Review Series On Measurable Residual Disease
Measurable residual disease in acute lymphoblastic leukemia: methods and clinical context in adult patients
ARTICLES IN THREE SENTENCES
Thymosin β4 is essential for thrombus formation by controlling the G-actin/F-actin equilibrium in platelets
The actin cytoskeleton is essential to maintain platelet morphology and for key platelet functions. Thymosin β4 (encoded by Tmsb4x) is one of the two main G-actin-sequestering proteins, and as dynamic actin reorganization is crucial for both platelet biogenesis and function, Scheller and colleagues investigated the role of thymosin β4 in these processes by studying Tmsb4x knockout mice. They demonstrated a critical role for thymosin β4 in actin dynamics during platelet biogenesis, platelet activation and thrombus stability.
Circulating endothelial cells and the study of vascular injury in children undergoing hematopoietic stem cell transplant
Little is known about endothelial injury after pediatric hematopoietic stem cell transplant (HSCT) because blood vessels are hard to observe directly. Sabulski and colleagues prospectively evaluated circulating endothelial cells (CEC) as a biomarker of outcomes after HSCT and endothelial injury. They observed that increased numbers of CEC correlate with endothelial injury. CEC can serve as a liquid biopsy and are a tractable, non-invasive tool to study vascular biology.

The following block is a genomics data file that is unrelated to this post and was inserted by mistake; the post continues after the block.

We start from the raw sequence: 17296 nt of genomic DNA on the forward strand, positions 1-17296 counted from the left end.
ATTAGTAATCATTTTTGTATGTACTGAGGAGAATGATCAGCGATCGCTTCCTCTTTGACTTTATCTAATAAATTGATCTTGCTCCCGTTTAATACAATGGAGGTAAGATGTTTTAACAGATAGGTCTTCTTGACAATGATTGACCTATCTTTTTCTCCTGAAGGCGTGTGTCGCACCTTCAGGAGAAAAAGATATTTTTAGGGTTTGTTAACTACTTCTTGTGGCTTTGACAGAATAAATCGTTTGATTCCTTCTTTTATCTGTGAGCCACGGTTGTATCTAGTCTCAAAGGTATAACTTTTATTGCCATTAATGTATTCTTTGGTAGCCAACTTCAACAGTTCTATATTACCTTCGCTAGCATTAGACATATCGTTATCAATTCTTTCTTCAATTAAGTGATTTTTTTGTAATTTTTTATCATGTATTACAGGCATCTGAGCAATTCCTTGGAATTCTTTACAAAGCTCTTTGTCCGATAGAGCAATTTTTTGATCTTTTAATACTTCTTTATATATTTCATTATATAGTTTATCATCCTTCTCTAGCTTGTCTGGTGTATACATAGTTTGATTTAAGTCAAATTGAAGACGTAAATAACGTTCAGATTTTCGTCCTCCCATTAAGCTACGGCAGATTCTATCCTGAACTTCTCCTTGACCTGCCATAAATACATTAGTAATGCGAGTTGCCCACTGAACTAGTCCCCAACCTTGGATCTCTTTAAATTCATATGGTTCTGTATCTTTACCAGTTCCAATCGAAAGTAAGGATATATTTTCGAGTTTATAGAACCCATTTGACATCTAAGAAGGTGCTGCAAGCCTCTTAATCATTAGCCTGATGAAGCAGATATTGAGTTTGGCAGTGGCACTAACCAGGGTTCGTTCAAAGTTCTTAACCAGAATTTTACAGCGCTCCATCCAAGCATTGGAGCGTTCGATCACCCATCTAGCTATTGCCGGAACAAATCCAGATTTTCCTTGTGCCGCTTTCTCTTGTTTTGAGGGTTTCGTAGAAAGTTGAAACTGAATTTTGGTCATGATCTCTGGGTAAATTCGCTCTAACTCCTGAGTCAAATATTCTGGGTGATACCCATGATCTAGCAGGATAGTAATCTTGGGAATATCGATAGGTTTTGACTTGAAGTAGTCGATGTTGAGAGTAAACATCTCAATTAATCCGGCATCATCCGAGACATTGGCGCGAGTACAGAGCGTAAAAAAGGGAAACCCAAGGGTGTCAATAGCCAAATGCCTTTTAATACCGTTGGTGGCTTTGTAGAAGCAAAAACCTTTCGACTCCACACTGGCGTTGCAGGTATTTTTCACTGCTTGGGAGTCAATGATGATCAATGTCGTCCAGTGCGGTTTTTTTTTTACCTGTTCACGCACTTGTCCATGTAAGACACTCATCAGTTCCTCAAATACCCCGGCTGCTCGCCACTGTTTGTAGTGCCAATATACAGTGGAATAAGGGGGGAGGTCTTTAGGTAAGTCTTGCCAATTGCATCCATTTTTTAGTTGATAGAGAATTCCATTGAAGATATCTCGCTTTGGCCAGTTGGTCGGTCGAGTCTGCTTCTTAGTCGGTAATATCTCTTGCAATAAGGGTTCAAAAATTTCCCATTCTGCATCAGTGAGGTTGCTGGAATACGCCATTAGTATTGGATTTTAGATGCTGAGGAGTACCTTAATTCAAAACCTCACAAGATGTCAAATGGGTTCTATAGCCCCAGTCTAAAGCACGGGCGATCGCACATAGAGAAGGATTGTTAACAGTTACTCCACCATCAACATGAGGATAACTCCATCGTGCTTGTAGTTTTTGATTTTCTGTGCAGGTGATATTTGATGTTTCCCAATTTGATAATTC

Kinetics of early and late molecular recurrences after first-line imatinib cessation in chronic myeloid leukemia: updated results from the STIM2 trial
Discontinuation of tyrosine kinase inhibitors in chronic phase chronic myeloid leukemia is feasible in clinical practice according to recently published international recommendations. However, factors predictive of molecular recurrence have not been fully elucidated. In the current study, Dulucq and colleagues updated results from the STIM2 study and showed that predictive factors differed according to the time of the molecular recurrence.
Mass spectrometry-based proteomics in clinical practice amyloid typing: state-of-the-art from a French nationwide cohort
The identification of the causal protein of amyloid fibrils is fundamental because effective treatments are now available. Traditionally, amyloid typing has been performed using immunofluorescence and immunohistochemistry. In the present study, the authors reported their experience of amyloid typing by laser microdissection combined with tandem mass spectrometry over a 10-year period. Overall, this retrospective study suggests that this technique is the new gold standard for typing amyloidosis.
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